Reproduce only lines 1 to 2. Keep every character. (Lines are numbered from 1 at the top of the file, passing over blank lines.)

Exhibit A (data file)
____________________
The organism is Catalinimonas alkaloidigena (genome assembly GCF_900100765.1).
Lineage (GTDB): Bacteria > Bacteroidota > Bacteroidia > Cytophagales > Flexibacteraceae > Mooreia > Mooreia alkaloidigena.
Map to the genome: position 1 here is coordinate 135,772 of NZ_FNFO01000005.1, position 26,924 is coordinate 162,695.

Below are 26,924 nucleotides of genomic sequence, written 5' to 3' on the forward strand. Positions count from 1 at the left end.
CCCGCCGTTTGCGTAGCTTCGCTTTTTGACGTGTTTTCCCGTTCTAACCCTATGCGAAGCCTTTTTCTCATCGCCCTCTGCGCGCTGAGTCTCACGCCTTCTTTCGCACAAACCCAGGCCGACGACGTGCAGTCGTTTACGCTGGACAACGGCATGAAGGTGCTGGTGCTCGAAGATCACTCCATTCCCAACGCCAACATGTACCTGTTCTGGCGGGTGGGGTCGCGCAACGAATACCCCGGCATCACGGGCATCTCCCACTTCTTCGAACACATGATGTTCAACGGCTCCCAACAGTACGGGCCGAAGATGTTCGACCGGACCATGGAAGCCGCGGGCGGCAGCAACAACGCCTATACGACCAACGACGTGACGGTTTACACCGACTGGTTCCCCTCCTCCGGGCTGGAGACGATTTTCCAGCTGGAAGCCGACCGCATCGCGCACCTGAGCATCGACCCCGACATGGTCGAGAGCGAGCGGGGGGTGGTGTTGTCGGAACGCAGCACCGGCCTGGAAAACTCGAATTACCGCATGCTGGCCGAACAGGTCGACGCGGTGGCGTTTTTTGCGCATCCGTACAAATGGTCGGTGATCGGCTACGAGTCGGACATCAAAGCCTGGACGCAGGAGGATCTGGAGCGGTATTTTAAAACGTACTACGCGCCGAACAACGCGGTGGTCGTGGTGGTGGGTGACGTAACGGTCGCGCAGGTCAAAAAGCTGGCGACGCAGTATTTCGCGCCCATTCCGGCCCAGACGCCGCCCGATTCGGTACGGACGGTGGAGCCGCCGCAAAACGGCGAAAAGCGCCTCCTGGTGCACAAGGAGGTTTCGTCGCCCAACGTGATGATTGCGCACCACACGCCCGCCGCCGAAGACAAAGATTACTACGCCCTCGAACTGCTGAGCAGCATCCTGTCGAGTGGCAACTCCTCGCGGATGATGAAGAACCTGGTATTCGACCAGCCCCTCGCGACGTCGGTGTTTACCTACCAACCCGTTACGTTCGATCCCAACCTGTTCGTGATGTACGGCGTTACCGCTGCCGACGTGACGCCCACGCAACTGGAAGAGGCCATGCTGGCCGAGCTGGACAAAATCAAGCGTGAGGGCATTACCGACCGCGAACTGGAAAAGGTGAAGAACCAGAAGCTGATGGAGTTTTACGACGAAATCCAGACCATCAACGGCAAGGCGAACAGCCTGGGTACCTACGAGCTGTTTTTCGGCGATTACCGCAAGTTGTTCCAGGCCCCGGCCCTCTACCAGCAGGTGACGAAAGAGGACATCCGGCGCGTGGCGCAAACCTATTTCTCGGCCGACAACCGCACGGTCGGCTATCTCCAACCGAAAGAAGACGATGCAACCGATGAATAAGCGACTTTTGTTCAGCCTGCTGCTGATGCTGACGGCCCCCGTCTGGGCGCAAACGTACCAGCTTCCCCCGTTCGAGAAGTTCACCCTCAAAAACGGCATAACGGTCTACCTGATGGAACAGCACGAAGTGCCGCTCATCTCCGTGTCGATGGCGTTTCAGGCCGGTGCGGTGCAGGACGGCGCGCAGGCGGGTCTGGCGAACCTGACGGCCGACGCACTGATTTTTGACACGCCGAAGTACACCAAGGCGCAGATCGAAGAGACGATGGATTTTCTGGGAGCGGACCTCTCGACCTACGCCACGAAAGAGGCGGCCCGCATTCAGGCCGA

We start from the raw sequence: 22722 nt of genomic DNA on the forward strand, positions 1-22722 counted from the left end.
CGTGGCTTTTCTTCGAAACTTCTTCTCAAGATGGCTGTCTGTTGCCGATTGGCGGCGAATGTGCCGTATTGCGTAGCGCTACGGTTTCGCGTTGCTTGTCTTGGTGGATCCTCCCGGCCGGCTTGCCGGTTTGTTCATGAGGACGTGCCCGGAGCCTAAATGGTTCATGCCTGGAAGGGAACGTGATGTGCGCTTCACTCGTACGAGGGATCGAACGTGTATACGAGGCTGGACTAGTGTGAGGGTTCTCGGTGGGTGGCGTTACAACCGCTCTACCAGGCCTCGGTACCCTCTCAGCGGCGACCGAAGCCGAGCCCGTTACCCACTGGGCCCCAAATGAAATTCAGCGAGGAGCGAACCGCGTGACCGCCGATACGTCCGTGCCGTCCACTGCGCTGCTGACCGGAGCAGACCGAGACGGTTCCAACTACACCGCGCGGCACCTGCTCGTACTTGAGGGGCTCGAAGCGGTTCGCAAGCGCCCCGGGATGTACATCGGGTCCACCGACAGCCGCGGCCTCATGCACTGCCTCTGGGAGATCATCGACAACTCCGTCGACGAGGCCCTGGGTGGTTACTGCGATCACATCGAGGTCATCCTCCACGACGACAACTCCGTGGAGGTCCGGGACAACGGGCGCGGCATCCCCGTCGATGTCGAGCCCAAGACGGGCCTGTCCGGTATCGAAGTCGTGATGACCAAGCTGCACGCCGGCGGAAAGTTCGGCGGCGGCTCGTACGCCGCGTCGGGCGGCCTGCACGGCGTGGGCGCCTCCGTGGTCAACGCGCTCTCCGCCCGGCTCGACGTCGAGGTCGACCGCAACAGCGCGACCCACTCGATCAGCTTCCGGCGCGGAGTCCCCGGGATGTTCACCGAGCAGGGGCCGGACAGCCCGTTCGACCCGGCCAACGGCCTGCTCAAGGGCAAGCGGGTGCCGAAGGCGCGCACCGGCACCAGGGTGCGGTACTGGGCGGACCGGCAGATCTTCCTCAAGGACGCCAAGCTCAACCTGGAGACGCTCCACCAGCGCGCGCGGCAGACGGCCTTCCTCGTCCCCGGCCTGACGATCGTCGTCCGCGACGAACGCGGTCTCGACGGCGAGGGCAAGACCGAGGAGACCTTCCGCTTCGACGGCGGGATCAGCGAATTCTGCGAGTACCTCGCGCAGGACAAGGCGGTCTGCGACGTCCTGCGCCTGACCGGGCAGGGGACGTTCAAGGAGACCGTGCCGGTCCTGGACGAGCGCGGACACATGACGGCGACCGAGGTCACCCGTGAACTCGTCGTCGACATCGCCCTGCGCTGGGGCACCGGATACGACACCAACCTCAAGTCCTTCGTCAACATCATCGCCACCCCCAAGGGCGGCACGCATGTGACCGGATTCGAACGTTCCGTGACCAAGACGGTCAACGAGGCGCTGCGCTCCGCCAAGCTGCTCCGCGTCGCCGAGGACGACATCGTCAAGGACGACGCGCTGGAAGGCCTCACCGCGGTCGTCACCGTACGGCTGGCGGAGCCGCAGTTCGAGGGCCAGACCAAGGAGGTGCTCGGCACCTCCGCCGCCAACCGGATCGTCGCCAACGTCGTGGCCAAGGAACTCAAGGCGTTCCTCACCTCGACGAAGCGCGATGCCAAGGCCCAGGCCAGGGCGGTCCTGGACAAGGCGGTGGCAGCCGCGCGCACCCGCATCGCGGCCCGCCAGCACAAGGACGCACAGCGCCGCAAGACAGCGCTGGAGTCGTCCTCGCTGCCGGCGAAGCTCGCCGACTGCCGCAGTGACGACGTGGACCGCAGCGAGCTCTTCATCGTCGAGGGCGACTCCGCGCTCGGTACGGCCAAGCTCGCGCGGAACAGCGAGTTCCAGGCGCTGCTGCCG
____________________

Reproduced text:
The organism is Catalinimonas alkaloidigena (genome assembly GCF_900100765.1).
Lineage (GTDB): Bacteria > Bacteroidota > Bacteroidia > Cytophagales > Flexibacteraceae > Mooreia > Mooreia alkaloidigena.